Scammers posing as EuroMillions winners Fred and Lesley Higgins have been offering victims a share of their jackpot. The couple were horrified to learn that they were being used as pawns by fraudsters after they won £58 million. The scammers have been sending emails to people across the UK claiming they have been specially chosen to receive a £1 million donation from the lottery winners.

The Couple from Aberdeenshire, insist the messages have nothing to do with them and blasted the scammers for hijacking their names. Former accounts worker Lesley said: “It’s just horrific. They are finding more and more devious ways to worm into people’s bank accounts. I just feel sad that the world has come to this. A friend of a friend of our daughter told us about it. Having worked in an environment where I had to instruct staff to be careful when emails came in I’m aware this kind of thing happens. We want to set up a charity but not this.”

The couple added that police and Camelot security were now investigating the matter. One email, claiming to be from, reads: “My wife and I won the Euro Millions Lottery of £58 Million and we have voluntarily decided to donate One Million Euros each, to you and 4 other individuals as part of our own charity project. If you received our email, kindly send us the below details so that we can have your EUR 1,000,000.00 (One Million Euros) transferred to you.” It asks people to reply with their full names, age, address, occupation, country and mobile number.

A National Lottery spokesman said: “We urge people to remember that if something looks too good to be true, it probably is.”

Chief Inspector Scott Tees added: “This is a variation on a theme. Police Scotland publishes advice on its website on how people can keep safe online.”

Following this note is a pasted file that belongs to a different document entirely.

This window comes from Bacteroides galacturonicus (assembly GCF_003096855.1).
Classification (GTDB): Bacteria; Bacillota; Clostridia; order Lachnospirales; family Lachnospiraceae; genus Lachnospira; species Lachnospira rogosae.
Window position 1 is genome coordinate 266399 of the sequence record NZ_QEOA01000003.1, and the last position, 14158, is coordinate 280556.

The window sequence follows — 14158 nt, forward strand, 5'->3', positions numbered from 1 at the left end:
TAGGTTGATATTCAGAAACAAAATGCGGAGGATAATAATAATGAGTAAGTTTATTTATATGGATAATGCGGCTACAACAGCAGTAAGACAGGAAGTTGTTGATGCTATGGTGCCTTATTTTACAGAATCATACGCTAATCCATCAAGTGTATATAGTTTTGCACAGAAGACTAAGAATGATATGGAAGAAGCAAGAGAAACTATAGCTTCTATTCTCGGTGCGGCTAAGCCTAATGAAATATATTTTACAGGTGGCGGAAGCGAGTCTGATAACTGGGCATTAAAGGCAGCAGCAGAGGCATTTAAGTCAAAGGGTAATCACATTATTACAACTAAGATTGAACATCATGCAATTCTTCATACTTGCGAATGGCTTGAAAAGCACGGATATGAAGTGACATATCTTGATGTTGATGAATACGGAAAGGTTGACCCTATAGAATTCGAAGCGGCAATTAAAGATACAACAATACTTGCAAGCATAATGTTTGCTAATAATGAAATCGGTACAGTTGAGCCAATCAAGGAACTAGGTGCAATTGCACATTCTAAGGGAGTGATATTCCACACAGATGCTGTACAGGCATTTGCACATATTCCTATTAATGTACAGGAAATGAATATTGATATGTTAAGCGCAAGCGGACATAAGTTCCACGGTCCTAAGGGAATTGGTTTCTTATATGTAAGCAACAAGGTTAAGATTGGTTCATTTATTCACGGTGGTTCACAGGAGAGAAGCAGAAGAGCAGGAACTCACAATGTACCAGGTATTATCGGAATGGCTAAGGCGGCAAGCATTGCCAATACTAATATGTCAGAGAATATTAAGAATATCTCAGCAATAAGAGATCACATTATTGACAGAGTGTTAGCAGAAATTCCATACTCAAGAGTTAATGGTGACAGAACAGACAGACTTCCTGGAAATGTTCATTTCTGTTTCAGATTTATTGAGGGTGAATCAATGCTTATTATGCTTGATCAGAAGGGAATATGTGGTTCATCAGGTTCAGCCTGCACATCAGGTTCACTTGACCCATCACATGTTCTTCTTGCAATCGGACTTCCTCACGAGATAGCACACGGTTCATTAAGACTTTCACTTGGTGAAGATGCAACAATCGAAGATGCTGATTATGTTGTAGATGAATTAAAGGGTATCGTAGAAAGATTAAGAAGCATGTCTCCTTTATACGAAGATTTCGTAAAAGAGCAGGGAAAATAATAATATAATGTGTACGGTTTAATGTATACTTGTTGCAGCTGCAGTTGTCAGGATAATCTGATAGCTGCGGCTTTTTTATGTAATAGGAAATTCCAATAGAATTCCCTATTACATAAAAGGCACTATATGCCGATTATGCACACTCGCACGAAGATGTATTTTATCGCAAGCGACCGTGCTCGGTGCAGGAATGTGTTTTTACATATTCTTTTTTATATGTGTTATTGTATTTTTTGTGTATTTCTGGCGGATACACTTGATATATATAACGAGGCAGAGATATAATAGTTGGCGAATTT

Fraudsters use increasingly sophisticated tactics to persuade people to hand over money by using fake credentials and contacting people through websites made to appear legitimate as well as through social media. More than £190,000 a day is lost in the UK by victims of cyber-crime, police statistics show. More than a third of victims in that period fell prey to the hacking of social media and email accounts.

Action Fraud said £34.6m was reported to be stolen from victims between April and September 2018, a 24% increase on the previous six months. The City of London Police, which runs Action Fraud, has warned people to keep separate passwords for online accounts. The figures show 13,357 people in the UK reported cyber-crimes over six months. More than 5,000 of those people were hacked via their social media and email accounts, costing victims £14.8m.

Protect yourself from scams:

1. Never respond to any emails, text messages, letter or social media that look suspicious, or that have bad spelling or grammar.

2. A genuine bank will never contact you out of the blue asking for your PIN, full password or to move money to another account. If you receive a message like this, ignore it.

3. If someone you have never met before asks you for money, do not give them any and report it.

4. Always question uninvited contact. This is relevant whether it is on the doorstep, over the phone, by post or online. Always contact the company directly  yourself.

5. Never automatically click on a link in an unexpected text or email. Make sure you use a strong password, and change them regularly.

6. Trust your instincts, if you feel at all wary or suspicious, you’re probably right.